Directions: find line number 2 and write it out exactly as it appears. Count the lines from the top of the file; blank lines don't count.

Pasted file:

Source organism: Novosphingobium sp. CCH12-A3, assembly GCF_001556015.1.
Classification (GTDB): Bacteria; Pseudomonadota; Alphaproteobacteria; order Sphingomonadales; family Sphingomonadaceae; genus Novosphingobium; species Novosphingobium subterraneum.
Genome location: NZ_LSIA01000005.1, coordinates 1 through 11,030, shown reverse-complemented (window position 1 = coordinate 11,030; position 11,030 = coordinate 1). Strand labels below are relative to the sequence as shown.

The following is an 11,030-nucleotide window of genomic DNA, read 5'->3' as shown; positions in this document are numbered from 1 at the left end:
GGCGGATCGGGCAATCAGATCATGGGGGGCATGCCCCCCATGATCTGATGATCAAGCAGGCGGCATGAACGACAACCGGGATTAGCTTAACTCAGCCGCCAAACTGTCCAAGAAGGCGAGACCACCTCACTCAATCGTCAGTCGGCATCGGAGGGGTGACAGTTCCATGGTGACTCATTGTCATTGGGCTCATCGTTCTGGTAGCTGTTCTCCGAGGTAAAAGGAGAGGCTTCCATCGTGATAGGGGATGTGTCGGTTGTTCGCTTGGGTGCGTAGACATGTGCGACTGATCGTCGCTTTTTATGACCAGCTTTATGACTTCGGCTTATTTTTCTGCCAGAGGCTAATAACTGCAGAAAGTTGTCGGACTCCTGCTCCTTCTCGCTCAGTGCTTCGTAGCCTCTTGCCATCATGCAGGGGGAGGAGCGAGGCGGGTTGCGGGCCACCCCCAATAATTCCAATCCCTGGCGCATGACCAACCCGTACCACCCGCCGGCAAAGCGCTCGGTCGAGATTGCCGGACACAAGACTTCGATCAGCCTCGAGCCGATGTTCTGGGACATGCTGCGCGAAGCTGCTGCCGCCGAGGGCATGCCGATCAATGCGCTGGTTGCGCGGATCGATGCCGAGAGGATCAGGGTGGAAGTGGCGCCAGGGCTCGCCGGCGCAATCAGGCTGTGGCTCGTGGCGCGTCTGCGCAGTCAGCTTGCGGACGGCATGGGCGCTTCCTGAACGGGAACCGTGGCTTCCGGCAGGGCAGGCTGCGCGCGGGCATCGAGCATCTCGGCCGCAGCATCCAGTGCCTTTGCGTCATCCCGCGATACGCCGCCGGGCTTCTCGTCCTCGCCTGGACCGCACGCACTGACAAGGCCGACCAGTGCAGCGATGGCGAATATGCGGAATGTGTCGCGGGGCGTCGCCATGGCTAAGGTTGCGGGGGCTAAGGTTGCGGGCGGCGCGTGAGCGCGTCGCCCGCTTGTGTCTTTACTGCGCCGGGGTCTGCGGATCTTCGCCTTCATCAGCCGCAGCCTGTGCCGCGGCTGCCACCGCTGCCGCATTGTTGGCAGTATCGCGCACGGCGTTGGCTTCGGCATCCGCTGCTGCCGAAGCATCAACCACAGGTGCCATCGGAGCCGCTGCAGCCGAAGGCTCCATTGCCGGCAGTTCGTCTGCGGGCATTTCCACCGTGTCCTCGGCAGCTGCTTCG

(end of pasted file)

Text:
Classification (GTDB): Bacteria; Pseudomonadota; Alphaproteobacteria; order Sphingomonadales; family Sphingomonadaceae; genus Novosphingobium; species Novosphingobium subterraneum.